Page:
Assistive Signals require that the correct class of the input data is known before classification, to apply noise to the input data so that it is correctly classified. Therefore, it is not possible to prepare unknown data. So, in what situations can we use Assistive Signals?

The authors envision a scene in which one of the use cases is the identification of objects in physical space. Specifically, the task is to identify cars running in the city. In this kind of task, it is easy to identify the car by attaching a kind of sticker that represents noise to the car itself.

Thus, it is not practical to add noise to the entire input image, as we want to use it in the task of correctly classifying real-world objects. Therefore, the authors propose to add noise only to small regions, called patches. In this way, the noise can be reproduced with something like a sticker, as described above.

Algorithm of signal generation

Specifically, Assistive Signals are generated by the following procedure.

The authors consider physical space as a target, but in this case, the experiment is performed on a 3D space that simulates it. Therefore, there is a parameter $\Theta$ in the simulation. This parameter determines the illumination, the viewing angle, and so on.

The above procedure is an operation to find the noise for an image of an object in 3D space taken from a certain camera. After the image is captured, noise is added in the direction of decreasing loss for a predetermined number of times. At this time, to avoid adding noise to the whole image, the operation "applyMask" is performed before adding noise. By this operation, noise is added to only a part of the image.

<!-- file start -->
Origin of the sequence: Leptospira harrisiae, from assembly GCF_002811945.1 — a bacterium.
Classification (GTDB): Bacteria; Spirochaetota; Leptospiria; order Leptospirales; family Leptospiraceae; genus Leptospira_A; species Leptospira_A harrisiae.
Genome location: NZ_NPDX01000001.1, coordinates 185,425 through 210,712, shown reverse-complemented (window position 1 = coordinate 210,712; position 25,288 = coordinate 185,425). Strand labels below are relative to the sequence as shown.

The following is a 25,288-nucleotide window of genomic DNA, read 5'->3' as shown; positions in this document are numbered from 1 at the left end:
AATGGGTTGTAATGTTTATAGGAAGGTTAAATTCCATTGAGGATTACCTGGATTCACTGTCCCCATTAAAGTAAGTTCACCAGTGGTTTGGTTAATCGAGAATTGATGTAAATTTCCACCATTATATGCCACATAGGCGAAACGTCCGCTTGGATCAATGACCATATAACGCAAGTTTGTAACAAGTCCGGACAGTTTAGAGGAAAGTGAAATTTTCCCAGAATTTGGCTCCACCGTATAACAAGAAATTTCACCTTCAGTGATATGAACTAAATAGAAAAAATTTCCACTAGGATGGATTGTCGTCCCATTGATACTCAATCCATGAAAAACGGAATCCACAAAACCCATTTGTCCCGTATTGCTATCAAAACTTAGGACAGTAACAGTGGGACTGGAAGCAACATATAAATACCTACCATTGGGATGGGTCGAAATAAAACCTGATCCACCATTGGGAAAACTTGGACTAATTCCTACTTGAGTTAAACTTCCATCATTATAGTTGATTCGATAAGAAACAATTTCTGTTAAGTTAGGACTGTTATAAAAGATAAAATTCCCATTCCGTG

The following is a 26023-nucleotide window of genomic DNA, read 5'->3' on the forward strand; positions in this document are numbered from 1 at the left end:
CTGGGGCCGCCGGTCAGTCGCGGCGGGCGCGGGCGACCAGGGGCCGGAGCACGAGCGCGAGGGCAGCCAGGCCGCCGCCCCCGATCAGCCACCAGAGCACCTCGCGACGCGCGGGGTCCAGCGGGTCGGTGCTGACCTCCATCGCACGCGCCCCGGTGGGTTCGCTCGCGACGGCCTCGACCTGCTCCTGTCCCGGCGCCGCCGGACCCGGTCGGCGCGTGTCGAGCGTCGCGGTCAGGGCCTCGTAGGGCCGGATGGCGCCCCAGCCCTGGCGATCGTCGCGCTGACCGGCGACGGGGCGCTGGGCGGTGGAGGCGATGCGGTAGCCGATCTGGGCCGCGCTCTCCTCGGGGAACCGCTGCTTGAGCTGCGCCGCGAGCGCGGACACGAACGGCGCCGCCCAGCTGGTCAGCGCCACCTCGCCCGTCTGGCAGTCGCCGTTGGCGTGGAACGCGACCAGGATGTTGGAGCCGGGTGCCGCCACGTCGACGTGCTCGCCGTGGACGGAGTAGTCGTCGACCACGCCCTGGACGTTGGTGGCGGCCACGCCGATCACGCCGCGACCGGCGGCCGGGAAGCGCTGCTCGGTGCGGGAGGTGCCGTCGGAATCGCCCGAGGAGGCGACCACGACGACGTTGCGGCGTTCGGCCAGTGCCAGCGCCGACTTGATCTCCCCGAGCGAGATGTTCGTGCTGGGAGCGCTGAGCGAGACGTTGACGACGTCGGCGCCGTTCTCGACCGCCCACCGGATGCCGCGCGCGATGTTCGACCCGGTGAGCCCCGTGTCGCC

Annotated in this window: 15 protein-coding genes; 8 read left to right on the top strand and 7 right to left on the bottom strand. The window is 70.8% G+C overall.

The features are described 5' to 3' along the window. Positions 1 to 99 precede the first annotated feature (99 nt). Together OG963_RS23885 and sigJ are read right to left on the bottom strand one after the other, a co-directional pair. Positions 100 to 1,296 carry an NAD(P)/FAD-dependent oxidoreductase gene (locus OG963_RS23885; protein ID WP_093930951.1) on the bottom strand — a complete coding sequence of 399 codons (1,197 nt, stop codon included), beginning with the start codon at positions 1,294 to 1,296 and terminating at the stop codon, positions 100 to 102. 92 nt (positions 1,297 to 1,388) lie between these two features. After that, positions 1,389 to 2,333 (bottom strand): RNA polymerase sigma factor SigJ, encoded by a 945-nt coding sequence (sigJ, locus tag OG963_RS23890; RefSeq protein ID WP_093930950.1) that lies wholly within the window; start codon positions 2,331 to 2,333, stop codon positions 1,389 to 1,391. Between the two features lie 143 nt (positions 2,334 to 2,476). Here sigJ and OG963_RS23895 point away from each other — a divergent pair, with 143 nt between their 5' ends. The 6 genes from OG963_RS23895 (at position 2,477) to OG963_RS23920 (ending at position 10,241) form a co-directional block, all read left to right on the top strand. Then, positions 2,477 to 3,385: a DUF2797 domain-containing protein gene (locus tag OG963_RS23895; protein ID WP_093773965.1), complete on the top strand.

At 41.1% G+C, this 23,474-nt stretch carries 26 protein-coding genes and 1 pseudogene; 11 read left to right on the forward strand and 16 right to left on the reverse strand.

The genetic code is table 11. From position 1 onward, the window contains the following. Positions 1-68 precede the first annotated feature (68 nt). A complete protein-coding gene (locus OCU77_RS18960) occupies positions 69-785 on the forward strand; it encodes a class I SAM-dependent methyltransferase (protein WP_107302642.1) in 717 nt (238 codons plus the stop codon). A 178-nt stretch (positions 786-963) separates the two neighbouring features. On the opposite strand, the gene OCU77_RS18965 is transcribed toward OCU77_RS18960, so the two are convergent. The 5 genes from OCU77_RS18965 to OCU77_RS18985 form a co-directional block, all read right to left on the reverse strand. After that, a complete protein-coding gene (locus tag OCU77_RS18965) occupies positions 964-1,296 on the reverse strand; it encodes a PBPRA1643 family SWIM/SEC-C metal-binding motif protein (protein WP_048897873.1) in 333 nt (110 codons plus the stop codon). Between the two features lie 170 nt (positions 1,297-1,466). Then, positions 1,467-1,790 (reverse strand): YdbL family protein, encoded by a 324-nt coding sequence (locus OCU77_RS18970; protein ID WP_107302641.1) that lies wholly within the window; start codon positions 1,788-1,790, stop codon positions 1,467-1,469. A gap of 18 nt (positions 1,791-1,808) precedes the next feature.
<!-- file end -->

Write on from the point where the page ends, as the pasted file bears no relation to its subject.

From here, we will examine the effectiveness of Assistive Signals. First, we will compare the results when Assistive Signals are added and when they are not.

As shown in the figure above, when Assistive Signals (made into a patch is called Assistive Patch) are added, you can see that the accuracy is improved.

Next, we examine the difference between adding noise to the entire image and adding noise to a portion of the image.

As shown in the above figure, there is almost no difference in accuracy between the case where noise is added to the entire image (b) and the case where noise is added to a part of the image (c). Therefore, when adding noise to improve the accuracy, it is enough to add noise to a part of the image.

Finally, I will explain the concept of Robust Patterns. Normally, when we put noise, we put noise that is so small that it cannot be seen by humans, but we examined what kind of results Assistive Signals would produce if we removed the restriction on the size of the noise. We also consider putting noise over the whole image instead of just patches.

The result is shown in the figure above. This result shows that the model learns the square lights and large grille from the other data, rather than the round lights and elongated grille from the current input data, as features that identify the car as a Jeep car. The authors call this result the Robust Pattern and believe it may provide useful information for model explanatory properties.


I introduced something called Assistive Signals, which uses the idea of adversarial attacks to improve the accuracy of the model. I found it to be a very interesting concept, and I'd like to see some experimental results in real physical space.